Empyre: Lords of the Sea Gates Review – Shallow Mafia Waterworld
Empyre: Lords of the Sea Gates4th October, 2017
If there’s one thing that can be said for Empyre: Lords of the Sea, it’s made me think of Waterworld. This isn’t because of any similarity other than the fact that the world is flooded. That’s exactly the case here in Empyre. Not to the extent of Waterworld, but enough that the surviving areas featured in the game are the top of skyscrapers.
Of course, being that the skyscrapers in New York City back in the early 1900’s were only so high, if the tops have survived, a fair amount of land in the USA would still be above sea level. But let’s not over think the setting too much. In reality, a flooded cityscape, where the tops of buildings had been linked together to found city-states is actually an incredibly interesting setting. Particularly in the case of Empyre as it features technologically advanced turn-of-century steampunk technology.
It’s a shame, then, that Empyre doesn’t utilize the setting to its advantage anywhere near enough. For the most part, everything is just there, for lack of a better word. There’s no real sense of meaning to anything in Empyre’s multiple city-states. The people are dull and lifeless, most not even having any fluff dialogue to add any depth to the world. Those that do have dialogue are quickly done with and you’re left with little, if anything, to explore.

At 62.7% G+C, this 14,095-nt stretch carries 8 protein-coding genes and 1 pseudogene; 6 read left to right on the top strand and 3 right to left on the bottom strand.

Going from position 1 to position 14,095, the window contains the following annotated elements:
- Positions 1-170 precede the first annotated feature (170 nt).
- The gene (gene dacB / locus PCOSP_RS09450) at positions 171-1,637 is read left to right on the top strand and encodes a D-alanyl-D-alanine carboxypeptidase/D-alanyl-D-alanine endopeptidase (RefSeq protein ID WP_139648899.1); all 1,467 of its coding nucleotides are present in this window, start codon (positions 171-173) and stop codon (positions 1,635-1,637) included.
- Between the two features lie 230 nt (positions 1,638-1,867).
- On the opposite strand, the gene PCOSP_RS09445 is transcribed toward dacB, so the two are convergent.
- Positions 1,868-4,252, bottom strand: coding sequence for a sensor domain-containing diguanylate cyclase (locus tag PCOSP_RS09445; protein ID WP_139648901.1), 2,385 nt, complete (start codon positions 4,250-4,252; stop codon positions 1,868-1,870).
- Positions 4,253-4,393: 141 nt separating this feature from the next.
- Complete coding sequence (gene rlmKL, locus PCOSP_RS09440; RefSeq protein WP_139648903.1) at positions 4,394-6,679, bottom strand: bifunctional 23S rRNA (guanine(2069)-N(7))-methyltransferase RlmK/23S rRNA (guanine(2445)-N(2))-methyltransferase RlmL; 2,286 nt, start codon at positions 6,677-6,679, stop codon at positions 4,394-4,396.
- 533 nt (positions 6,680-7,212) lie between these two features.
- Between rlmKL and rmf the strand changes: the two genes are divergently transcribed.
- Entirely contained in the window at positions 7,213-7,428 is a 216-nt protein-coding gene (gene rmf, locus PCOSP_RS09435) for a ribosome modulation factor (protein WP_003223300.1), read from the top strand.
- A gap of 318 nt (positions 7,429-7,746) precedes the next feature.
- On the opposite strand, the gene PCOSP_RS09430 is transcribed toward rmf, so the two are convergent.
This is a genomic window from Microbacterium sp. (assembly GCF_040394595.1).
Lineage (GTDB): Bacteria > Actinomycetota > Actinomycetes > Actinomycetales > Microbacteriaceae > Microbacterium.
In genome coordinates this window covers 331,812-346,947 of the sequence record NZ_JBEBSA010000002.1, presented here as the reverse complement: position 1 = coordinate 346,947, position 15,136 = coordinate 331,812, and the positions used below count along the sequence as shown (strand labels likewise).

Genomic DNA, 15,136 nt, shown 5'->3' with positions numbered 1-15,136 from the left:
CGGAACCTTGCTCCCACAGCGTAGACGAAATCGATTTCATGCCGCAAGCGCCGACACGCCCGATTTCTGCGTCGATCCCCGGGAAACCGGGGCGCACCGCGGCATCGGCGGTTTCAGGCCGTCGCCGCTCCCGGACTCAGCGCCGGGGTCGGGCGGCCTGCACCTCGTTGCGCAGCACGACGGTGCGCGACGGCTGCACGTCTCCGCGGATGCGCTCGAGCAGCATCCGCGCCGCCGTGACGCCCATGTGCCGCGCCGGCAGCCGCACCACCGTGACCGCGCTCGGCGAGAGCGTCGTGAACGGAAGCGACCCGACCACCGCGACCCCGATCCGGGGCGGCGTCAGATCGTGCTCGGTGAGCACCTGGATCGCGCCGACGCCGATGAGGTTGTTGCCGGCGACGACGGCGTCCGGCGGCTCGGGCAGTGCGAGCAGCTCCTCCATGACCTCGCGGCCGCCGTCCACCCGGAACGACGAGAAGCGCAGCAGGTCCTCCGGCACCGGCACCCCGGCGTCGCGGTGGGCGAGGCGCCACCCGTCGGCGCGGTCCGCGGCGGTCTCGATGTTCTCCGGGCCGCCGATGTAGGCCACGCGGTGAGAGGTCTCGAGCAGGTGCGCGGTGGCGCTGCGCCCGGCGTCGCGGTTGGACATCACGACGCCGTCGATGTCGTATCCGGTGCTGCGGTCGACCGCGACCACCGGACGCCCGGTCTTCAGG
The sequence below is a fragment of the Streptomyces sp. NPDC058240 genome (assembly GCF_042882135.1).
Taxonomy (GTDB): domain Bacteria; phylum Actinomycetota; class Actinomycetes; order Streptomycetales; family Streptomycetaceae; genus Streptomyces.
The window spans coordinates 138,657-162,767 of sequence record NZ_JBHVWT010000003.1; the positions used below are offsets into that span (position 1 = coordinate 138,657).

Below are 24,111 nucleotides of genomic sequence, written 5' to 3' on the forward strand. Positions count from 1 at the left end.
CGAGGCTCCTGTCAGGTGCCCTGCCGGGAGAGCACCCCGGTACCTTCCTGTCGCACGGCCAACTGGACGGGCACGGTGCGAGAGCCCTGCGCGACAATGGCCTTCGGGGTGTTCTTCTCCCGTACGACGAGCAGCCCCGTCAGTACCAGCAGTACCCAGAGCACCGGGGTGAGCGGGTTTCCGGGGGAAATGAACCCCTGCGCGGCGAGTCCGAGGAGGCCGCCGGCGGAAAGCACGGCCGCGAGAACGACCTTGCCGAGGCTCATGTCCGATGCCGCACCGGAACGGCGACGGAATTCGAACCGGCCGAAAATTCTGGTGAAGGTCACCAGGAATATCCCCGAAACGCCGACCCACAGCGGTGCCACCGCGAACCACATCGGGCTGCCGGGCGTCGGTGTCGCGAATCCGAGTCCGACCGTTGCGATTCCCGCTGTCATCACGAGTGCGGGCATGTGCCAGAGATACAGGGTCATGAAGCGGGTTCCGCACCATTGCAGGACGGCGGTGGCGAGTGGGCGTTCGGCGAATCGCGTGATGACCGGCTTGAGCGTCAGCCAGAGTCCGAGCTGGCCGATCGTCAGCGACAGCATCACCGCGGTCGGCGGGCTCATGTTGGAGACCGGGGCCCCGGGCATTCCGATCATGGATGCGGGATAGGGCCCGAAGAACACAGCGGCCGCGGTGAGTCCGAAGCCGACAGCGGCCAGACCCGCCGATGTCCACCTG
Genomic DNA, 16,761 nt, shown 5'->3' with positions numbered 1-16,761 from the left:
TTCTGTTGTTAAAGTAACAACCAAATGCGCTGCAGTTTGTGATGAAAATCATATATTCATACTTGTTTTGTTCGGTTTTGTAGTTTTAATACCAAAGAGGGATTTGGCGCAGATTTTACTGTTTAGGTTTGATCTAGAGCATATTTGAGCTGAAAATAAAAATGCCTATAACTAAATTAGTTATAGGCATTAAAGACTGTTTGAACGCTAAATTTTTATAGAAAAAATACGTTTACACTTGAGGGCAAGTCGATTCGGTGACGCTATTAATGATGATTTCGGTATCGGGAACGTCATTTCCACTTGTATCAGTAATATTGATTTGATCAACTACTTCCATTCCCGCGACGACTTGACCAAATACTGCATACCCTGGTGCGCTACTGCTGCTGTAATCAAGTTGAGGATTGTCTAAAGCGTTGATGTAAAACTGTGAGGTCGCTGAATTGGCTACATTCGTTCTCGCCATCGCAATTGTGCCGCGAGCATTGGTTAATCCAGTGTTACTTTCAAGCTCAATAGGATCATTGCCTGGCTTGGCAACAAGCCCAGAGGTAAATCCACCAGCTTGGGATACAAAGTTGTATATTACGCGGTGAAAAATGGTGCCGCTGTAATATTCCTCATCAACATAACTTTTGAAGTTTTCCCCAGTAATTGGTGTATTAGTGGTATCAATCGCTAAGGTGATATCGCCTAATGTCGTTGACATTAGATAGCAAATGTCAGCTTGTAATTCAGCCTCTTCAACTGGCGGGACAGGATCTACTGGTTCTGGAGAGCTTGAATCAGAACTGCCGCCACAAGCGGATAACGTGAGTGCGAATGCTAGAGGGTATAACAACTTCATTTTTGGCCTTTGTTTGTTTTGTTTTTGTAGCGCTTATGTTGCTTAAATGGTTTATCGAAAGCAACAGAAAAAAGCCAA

The little things you can interact with the world are basic at best. A lot are posters that reflect on the setting of the world. Your main quest in book one is to turn on the main water pipe to New York. As a result of the limited water, there is strict rationing in place. You’ll see a few posters indicating this. You can also see a few wanted posters for sandhogs and other types (nationalities?) of people. Aside from a few small side conversations with select NPC’s, there’s very little background to the world that the game so obviously wants and needs to build up.
Indeed, I have a problem with the world building in general. In particular is the inconsistency of it. Empyre will accustom you to general RPG practices, like opening crates that are highlighted in the game for loot. However, whether a bug within the game or just bad game building, the game features countless items like chests and safes that can’t be interacted with. It all contributes to the lifelessness that permeates the game.